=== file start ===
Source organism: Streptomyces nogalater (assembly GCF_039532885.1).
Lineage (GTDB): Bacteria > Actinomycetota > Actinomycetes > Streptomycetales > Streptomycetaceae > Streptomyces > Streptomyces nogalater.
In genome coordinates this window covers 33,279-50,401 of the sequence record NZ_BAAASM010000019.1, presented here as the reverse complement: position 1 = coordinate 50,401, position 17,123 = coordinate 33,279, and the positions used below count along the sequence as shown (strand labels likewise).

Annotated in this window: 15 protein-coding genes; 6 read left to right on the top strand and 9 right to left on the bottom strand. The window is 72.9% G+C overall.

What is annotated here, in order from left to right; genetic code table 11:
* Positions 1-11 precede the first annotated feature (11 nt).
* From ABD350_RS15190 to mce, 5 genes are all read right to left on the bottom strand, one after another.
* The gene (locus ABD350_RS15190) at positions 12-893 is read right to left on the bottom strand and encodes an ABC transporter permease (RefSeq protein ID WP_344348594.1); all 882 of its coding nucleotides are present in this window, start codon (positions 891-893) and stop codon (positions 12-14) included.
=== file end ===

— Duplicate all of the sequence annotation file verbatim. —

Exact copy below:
Source organism: Streptomyces nogalater (assembly GCF_039532885.1).
Lineage (GTDB): Bacteria > Actinomycetota > Actinomycetes > Streptomycetales > Streptomycetaceae > Streptomyces > Streptomyces nogalater.
In genome coordinates this window covers 33,279-50,401 of the sequence record NZ_BAAASM010000019.1, presented here as the reverse complement: position 1 = coordinate 50,401, position 17,123 = coordinate 33,279, and the positions used below count along the sequence as shown (strand labels likewise).

Annotated in this window: 15 protein-coding genes; 6 read left to right on the top strand and 9 right to left on the bottom strand. The window is 72.9% G+C overall.

What is annotated here, in order from left to right; genetic code table 11:
* Positions 1-11 precede the first annotated feature (11 nt).
* From ABD350_RS15190 to mce, 5 genes are all read right to left on the bottom strand, one after another.
* The gene (locus ABD350_RS15190) at positions 12-893 is read right to left on the bottom strand and encodes an ABC transporter permease (RefSeq protein ID WP_344348594.1); all 882 of its coding nucleotides are present in this window, start codon (positions 891-893) and stop codon (positions 12-14) included.